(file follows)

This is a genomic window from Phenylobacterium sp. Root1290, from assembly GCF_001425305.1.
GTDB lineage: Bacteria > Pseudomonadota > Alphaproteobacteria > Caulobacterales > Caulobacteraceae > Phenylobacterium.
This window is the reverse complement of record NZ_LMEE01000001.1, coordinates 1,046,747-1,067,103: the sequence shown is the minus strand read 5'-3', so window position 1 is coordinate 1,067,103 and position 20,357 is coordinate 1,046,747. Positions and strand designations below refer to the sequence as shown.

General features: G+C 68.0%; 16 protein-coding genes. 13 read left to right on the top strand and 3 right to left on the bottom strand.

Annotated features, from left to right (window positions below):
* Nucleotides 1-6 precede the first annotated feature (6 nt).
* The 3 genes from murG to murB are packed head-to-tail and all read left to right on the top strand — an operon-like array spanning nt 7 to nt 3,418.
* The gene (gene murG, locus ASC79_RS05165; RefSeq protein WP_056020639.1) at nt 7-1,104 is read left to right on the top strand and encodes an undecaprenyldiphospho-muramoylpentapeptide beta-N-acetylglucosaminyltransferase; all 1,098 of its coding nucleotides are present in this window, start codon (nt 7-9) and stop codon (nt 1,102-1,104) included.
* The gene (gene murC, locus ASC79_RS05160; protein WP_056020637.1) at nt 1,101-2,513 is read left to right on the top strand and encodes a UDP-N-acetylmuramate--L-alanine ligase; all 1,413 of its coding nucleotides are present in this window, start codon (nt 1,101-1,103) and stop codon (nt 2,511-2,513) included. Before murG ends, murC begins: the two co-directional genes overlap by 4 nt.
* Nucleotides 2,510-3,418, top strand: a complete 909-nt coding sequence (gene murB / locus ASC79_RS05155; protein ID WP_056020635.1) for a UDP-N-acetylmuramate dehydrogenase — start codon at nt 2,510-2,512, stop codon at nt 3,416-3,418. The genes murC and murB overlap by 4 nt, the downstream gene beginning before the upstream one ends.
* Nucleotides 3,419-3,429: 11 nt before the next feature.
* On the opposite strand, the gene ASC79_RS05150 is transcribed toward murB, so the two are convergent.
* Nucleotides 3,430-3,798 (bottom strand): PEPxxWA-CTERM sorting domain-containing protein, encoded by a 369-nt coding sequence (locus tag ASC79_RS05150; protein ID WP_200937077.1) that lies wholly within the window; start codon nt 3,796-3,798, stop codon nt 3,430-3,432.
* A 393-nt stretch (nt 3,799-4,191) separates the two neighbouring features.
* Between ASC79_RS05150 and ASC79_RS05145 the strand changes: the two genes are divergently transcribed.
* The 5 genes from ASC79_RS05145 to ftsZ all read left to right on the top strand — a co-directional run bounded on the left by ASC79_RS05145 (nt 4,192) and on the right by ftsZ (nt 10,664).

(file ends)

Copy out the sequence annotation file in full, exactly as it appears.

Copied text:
This is a genomic window from Phenylobacterium sp. Root1290, from assembly GCF_001425305.1.
GTDB lineage: Bacteria > Pseudomonadota > Alphaproteobacteria > Caulobacterales > Caulobacteraceae > Phenylobacterium.
This window is the reverse complement of record NZ_LMEE01000001.1, coordinates 1,046,747-1,067,103: the sequence shown is the minus strand read 5'-3', so window position 1 is coordinate 1,067,103 and position 20,357 is coordinate 1,046,747. Positions and strand designations below refer to the sequence as shown.

General features: G+C 68.0%; 16 protein-coding genes. 13 read left to right on the top strand and 3 right to left on the bottom strand.

Annotated features, from left to right (window positions below):
* Nucleotides 1-6 precede the first annotated feature (6 nt).
* The 3 genes from murG to murB are packed head-to-tail and all read left to right on the top strand — an operon-like array spanning nt 7 to nt 3,418.
* The gene (gene murG, locus ASC79_RS05165; RefSeq protein WP_056020639.1) at nt 7-1,104 is read left to right on the top strand and encodes an undecaprenyldiphospho-muramoylpentapeptide beta-N-acetylglucosaminyltransferase; all 1,098 of its coding nucleotides are present in this window, start codon (nt 7-9) and stop codon (nt 1,102-1,104) included.
* The gene (gene murC, locus ASC79_RS05160; protein WP_056020637.1) at nt 1,101-2,513 is read left to right on the top strand and encodes a UDP-N-acetylmuramate--L-alanine ligase; all 1,413 of its coding nucleotides are present in this window, start codon (nt 1,101-1,103) and stop codon (nt 2,511-2,513) included. Before murG ends, murC begins: the two co-directional genes overlap by 4 nt.
* Nucleotides 2,510-3,418, top strand: a complete 909-nt coding sequence (gene murB / locus ASC79_RS05155; protein ID WP_056020635.1) for a UDP-N-acetylmuramate dehydrogenase — start codon at nt 2,510-2,512, stop codon at nt 3,416-3,418. The genes murC and murB overlap by 4 nt, the downstream gene beginning before the upstream one ends.
* Nucleotides 3,419-3,429: 11 nt before the next feature.
* On the opposite strand, the gene ASC79_RS05150 is transcribed toward murB, so the two are convergent.
* Nucleotides 3,430-3,798 (bottom strand): PEPxxWA-CTERM sorting domain-containing protein, encoded by a 369-nt coding sequence (locus tag ASC79_RS05150; protein ID WP_200937077.1) that lies wholly within the window; start codon nt 3,796-3,798, stop codon nt 3,430-3,432.
* A 393-nt stretch (nt 3,799-4,191) separates the two neighbouring features.
* Between ASC79_RS05150 and ASC79_RS05145 the strand changes: the two genes are divergently transcribed.
* The 5 genes from ASC79_RS05145 to ftsZ all read left to right on the top strand — a co-directional run bounded on the left by ASC79_RS05145 (nt 4,192) and on the right by ftsZ (nt 10,664).